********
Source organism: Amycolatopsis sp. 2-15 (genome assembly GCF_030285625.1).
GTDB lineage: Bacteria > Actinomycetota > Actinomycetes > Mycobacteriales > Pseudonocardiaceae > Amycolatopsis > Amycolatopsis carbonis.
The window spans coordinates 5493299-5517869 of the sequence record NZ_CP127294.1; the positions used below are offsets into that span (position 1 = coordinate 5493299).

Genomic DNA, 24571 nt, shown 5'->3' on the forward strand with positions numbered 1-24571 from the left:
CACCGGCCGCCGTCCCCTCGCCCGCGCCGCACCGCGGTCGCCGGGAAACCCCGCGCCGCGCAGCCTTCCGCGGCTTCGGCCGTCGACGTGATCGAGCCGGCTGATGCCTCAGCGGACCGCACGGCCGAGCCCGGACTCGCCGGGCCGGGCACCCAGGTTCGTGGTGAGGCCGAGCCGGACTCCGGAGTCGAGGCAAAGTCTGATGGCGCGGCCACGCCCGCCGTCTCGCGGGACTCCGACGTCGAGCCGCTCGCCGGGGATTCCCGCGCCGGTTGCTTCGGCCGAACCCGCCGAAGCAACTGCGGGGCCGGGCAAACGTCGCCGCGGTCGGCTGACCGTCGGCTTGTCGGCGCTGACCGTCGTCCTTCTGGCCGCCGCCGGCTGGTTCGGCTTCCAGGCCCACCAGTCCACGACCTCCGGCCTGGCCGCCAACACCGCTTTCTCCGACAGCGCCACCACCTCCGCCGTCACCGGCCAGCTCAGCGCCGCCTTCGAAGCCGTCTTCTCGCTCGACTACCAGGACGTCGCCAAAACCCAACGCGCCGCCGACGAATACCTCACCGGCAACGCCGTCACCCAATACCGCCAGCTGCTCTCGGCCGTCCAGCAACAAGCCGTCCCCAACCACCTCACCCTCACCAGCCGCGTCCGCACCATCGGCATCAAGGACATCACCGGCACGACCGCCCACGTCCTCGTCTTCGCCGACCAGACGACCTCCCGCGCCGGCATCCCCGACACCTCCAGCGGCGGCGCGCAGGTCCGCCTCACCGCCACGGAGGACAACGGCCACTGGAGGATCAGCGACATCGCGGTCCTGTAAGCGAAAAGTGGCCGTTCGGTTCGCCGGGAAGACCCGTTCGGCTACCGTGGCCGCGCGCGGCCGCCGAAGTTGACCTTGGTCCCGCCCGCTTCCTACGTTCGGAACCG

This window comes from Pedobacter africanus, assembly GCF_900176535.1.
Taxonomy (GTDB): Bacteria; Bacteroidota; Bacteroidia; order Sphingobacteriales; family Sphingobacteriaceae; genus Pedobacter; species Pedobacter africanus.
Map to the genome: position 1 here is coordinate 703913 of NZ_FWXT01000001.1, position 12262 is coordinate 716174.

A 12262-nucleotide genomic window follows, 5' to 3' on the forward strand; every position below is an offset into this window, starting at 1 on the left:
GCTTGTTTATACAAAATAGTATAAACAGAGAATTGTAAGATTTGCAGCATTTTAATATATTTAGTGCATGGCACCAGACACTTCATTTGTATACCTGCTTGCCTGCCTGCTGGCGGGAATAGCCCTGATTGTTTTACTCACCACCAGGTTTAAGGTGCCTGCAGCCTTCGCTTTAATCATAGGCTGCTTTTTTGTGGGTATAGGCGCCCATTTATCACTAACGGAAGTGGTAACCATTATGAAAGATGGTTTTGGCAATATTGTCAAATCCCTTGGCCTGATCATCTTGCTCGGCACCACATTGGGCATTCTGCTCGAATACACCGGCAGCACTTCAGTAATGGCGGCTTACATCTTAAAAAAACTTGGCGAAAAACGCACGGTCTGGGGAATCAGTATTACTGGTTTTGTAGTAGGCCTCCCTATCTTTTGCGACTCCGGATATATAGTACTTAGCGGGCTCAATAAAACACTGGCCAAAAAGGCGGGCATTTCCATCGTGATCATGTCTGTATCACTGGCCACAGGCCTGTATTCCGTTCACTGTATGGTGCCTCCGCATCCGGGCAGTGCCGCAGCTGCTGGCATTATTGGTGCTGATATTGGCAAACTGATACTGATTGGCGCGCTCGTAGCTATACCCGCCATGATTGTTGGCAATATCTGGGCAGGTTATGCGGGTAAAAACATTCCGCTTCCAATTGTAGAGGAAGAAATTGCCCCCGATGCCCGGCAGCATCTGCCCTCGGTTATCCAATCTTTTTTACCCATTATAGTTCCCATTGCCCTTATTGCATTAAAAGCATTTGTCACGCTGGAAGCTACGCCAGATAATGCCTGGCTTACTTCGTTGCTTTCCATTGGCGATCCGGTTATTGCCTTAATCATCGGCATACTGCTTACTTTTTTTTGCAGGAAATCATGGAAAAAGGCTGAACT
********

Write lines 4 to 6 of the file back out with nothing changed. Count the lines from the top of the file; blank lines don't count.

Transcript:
Genomic DNA, 24571 nt, shown 5'->3' on the forward strand with positions numbered 1-24571 from the left:
CACCGGCCGCCGTCCCCTCGCCCGCGCCGCACCGCGGTCGCCGGGAAACCCCGCGCCGCGCAGCCTTCCGCGGCTTCGGCCGTCGACGTGATCGAGCCGGCTGATGCCTCAGCGGACCGCACGGCCGAGCCCGGACTCGCCGGGCCGGGCACCCAGGTTCGTGGTGAGGCCGAGCCGGACTCCGGAGTCGAGGCAAAGTCTGATGGCGCGGCCACGCCCGCCGTCTCGCGGGACTCCGACGTCGAGCCGCTCGCCGGGGATTCCCGCGCCGGTTGCTTCGGCCGAACCCGCCGAAGCAACTGCGGGGCCGGGCAAACGTCGCCGCGGTCGGCTGACCGTCGGCTTGTCGGCGCTGACCGTCGTCCTTCTGGCCGCCGCCGGCTGGTTCGGCTTCCAGGCCCACCAGTCCACGACCTCCGGCCTGGCCGCCAACACCGCTTTCTCCGACAGCGCCACCACCTCCGCCGTCACCGGCCAGCTCAGCGCCGCCTTCGAAGCCGTCTTCTCGCTCGACTACCAGGACGTCGCCAAAACCCAACGCGCCGCCGACGAATACCTCACCGGCAACGCCGTCACCCAATACCGCCAGCTGCTCTCGGCCGTCCAGCAACAAGCCGTCCCCAACCACCTCACCCTCACCAGCCGCGTCCGCACCATCGGCATCAAGGACATCACCGGCACGACCGCCCACGTCCTCGTCTTCGCCGACCAGACGACCTCCCGCGCCGGCATCCCCGACACCTCCAGCGGCGGCGCGCAGGTCCGCCTCACCGCCACGGAGGACAACGGCCACTGGAGGATCAGCGACATCGCGGTCCTGTAAGCGAAAAGTGGCCGTTCGGTTCGCCGGGAAGACCCGTTCGGCTACCGTGGCCGCGCGCGGCCGCCGAAGTTGACCTTGGTCCCGCCCGCTTCCTACGTTCGGAACCG

This window comes from Pedobacter africanus, assembly GCF_900176535.1.